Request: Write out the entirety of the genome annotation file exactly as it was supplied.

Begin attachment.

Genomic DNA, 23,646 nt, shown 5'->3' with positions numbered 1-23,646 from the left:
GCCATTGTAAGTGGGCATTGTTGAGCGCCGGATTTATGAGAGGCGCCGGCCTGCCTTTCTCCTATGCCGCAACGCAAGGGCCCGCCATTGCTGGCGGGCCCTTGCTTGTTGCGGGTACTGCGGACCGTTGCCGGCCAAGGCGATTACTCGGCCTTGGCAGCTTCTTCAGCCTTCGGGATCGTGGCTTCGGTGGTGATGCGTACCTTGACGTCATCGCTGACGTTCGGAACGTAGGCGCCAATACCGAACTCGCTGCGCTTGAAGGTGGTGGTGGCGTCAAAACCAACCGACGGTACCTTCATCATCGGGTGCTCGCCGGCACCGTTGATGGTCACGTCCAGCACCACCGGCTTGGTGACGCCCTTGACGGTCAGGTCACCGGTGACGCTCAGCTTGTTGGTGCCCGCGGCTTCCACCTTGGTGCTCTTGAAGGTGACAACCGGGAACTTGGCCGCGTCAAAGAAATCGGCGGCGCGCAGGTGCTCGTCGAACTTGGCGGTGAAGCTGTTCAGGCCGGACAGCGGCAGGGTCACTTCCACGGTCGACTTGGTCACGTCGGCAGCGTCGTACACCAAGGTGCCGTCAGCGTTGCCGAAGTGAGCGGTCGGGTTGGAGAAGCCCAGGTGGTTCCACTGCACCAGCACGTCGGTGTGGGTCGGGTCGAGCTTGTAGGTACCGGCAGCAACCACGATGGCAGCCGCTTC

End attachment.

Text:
Genomic DNA, 23,646 nt, shown 5'->3' with positions numbered 1-23,646 from the left:
GCCATTGTAAGTGGGCATTGTTGAGCGCCGGATTTATGAGAGGCGCCGGCCTGCCTTTCTCCTATGCCGCAACGCAAGGGCCCGCCATTGCTGGCGGGCCCTTGCTTGTTGCGGGTACTGCGGACCGTTGCCGGCCAAGGCGATTACTCGGCCTTGGCAGCTTCTTCAGCCTTCGGGATCGTGGCTTCGGTGGTGATGCGTACCTTGACGTCATCGCTGACGTTCGGAACGTAGGCGCCAATACCGAACTCGCTGCGCTTGAAGGTGGTGGTGGCGTCAAAACCAACCGACGGTACCTTCATCATCGGGTGCTCGCCGGCACCGTTGATGGTCACGTCCAGCACCACCGGCTTGGTGACGCCCTTGACGGTCAGGTCACCGGTGACGCTCAGCTTGTTGGTGCCCGCGGCTTCCACCTTGGTGCTCTTGAAGGTGACAACCGGGAACTTGGCCGCGTCAAAGAAATCGGCGGCGCGCAGGTGCTCGTCGAACTTGGCGGTGAAGCTGTTCAGGCCGGACAGCGGCAGGGTCACTTCCACGGTCGACTTGGTCACGTCGGCAGCGTCGTACACCAAGGTGCCGTCAGCGTTGCCGAAGTGAGCGGTCGGGTTGGAGAAGCCCAGGTGGTTCCACTGCACCAGCACGTCGGTGTGGGTCGGGTCGAGCTTGTAGGTACCGGCAGCAACCACGATGGCAGCCGCTTC